People wearing protective masks wait at a bus stop with a display of the current national debt amid the coronavirus (COVID-19) pandemic in Washington, Jan. 31, 2022.
Sarah Selbiger | Reuters
LONDON – Global sovereign debt is expected to rise 9.5% to a record $71.6 trillion in 2022, according to a new report, while new borrowing is also expected to remain broadly high.
In its second annual Sovereign Debt Index, published on Wednesday, British asset manager Janus Henderson forecast a 9.5% rise in global government debt, driven primarily by the United States, Japan and China but expected to increase borrowing from the vast majority of countries.
Global government debt jumped 7.8% in 2021 to $65.4 trillion, as each assessed country saw increased borrowing, while debt servicing costs fell to a record low of $1.01 trillion, an effective interest rate of just 1.6%, according to the report. .
However, debt servicing costs are set to rise significantly in 2022, to around 14.5% on a constant currency basis to reach $1.16 trillion.
The UK will feel the biggest impact on the back of higher interest rates and the impact of higher inflation on the large amounts of debt tied to the UK benchmark, along with the costs associated with canceling the Bank of England’s quantitative easing programme.
“The pandemic has had a significant impact on government borrowing — and the after-effects are set to last for some time now,” Bethany said. “The tragedy unfolding in Ukraine will also likely put pressure on Western governments to borrow more to fund increased defense spending.” Payne, global bond portfolio manager at Janus Henderson.
Germany has already pledged to increase its defense spending to more than 2% of GDP in a sharp policy shift since the Russian invasion of Ukraine, along with the allocation of €100 billion ($110 billion) to a fund for its armed services.
New sovereign borrowing is expected to reach $10.4 trillion in 2022, nearly a third more than the average before the COVID-19 pandemic, according to Standard & Poor’s latest global borrowing report published Tuesday.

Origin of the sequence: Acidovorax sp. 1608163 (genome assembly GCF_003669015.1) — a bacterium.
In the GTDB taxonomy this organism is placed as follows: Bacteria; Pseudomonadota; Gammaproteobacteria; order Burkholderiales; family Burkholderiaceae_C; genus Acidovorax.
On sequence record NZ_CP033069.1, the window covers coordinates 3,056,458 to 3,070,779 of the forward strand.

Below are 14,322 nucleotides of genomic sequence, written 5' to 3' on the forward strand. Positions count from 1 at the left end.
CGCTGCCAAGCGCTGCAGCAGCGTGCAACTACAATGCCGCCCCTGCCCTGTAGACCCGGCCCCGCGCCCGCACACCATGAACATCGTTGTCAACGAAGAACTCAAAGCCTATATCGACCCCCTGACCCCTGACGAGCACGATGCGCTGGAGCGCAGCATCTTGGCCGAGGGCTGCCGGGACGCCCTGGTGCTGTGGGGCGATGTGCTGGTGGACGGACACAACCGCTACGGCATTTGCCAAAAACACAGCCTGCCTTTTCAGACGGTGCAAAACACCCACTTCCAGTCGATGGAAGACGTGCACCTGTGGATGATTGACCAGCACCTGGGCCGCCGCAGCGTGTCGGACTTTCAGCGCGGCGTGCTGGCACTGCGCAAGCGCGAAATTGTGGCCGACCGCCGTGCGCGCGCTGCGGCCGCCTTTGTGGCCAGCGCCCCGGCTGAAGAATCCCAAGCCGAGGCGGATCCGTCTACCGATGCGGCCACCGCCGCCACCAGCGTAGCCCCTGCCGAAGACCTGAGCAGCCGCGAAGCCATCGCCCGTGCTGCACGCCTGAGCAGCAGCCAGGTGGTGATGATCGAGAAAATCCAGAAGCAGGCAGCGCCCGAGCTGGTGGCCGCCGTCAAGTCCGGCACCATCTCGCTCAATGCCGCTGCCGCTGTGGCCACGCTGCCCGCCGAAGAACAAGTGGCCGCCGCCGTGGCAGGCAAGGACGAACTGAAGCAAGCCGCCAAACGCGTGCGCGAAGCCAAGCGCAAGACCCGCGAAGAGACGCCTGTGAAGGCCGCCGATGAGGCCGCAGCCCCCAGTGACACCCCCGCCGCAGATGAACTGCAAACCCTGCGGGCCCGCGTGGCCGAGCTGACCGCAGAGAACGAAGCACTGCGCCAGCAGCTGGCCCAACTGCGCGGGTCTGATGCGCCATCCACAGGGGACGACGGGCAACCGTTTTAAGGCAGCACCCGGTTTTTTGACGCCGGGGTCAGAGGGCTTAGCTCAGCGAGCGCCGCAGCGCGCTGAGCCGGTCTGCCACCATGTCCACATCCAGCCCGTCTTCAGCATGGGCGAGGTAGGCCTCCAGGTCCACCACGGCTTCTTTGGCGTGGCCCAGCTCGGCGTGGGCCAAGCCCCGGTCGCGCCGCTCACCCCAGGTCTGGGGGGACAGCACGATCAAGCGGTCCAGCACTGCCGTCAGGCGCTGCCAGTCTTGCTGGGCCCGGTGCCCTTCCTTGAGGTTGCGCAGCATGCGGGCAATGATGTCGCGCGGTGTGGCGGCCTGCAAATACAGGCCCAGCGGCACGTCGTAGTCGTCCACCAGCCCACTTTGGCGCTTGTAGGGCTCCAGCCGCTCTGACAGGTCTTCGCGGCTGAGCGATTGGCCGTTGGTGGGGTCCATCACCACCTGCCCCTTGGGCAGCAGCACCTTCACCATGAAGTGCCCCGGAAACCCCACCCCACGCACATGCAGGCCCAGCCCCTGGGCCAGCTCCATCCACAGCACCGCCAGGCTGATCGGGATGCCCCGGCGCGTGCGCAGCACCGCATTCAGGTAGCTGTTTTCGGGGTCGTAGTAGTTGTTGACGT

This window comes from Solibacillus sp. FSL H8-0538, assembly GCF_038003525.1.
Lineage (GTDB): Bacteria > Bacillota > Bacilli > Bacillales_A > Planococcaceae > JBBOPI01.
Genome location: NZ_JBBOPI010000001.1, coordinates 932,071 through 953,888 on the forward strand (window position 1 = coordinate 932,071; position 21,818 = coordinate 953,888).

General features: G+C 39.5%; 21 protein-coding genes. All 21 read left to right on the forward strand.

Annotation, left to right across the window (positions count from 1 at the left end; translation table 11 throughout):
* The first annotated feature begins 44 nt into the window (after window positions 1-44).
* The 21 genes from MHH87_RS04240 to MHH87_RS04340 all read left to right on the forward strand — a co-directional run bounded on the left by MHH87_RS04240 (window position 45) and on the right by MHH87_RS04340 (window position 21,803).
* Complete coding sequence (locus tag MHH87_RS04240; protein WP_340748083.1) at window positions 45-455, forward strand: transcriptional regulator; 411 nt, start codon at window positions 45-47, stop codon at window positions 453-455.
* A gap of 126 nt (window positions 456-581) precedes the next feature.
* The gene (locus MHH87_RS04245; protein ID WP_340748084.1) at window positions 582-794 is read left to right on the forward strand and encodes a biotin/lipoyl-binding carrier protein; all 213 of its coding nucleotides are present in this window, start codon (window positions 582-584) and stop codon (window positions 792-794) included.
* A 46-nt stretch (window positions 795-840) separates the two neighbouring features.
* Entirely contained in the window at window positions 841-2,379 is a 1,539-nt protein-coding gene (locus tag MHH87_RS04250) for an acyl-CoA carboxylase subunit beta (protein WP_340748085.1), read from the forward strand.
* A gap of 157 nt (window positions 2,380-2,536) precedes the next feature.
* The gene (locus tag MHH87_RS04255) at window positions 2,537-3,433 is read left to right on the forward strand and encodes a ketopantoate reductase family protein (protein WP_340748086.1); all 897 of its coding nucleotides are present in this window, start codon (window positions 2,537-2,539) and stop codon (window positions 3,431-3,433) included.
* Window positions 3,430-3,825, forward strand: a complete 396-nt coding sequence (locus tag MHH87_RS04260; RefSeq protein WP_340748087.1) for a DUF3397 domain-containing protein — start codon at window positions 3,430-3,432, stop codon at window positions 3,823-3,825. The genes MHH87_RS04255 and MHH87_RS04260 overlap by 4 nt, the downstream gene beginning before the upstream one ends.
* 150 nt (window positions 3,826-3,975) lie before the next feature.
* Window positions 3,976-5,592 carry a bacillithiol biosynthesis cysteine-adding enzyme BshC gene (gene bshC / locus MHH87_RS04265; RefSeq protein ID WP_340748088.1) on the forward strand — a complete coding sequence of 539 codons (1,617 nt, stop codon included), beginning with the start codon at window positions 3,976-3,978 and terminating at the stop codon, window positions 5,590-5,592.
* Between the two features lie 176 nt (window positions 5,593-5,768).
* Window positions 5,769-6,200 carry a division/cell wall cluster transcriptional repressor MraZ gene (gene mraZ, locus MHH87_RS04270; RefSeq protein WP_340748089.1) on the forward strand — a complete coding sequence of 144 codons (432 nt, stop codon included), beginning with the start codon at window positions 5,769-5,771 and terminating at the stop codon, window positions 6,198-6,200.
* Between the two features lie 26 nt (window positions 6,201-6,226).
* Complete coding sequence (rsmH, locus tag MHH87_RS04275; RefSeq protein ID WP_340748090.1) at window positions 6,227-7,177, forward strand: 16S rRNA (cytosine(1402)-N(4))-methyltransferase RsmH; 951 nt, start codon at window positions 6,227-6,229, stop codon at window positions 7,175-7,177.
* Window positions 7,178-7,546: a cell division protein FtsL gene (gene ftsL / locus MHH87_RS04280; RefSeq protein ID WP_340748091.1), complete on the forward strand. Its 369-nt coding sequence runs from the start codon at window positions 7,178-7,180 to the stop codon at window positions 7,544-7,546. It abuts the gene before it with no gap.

“We expect borrowing to remain elevated, due to high debt renewal needs, as well as challenges to fiscal policy normalization posed by the pandemic, high inflation, and a polarized social and political landscape,” said Karen Vartapetov, credit analyst at Standard & Poor’s.
The report highlighted that the global macroeconomic repercussions of the ongoing conflict are expected to lead to further upward pressure on government financing needs, while the tightening of monetary conditions will increase government financing costs.
This presents another problem for sovereigns that have so far struggled to reignite growth and reduce reliance on foreign currency financing, whose interest bills are already large.
Standard & Poor’s said that in advanced economies, borrowing costs are expected to rise but are likely to remain at a level that will allow governments time to budget consolidation, giving governments time to consolidate budgets and focus on growth-stimulating reforms.
Opportunities for investors
Monetary policy convergence emerged as a theme during the first two years of the pandemic, as central banks cut interest rates to historical lows to help support struggling economies.
However, Janus Henderson noted that the divergence is now emerging as a major theme, as central banks in the US, UK, Europe, Canada and Australia look to tighten policy controls to contain inflation, while China continues to try to stimulate the economy with a more accommodative policy stance.
Payne suggested that this divergence provides opportunities for investors in short-term bonds that are less susceptible to market conditions, focusing on two locations in particular.
“The first is China, which is actively involved in easing monetary policy, and Switzerland, which is more protected from inflationary pressures as energy consumes a much lower proportion of the inflation basket and its policy is tied to the European Central Bank, but is lagging,” she said.
Janus Henderson also believes that short-term bonds look attractive nowadays compared to riskier long-term bonds.
“When inflation and interest rates are rising, it’s easy to dismiss fixed income as an asset class, especially since bond valuations are relatively high by historical standards,” Payne said.
“But many other asset classes have a higher valuation and investor weights for government bonds are relatively low, so there is a benefit from diversification.”
What’s more, she argued, markets have often priced in higher inflation expectations, so bonds bought today benefit from higher returns than they would have received a few months ago.
Correction: This story’s headline has been updated with the correct number of global government debt.
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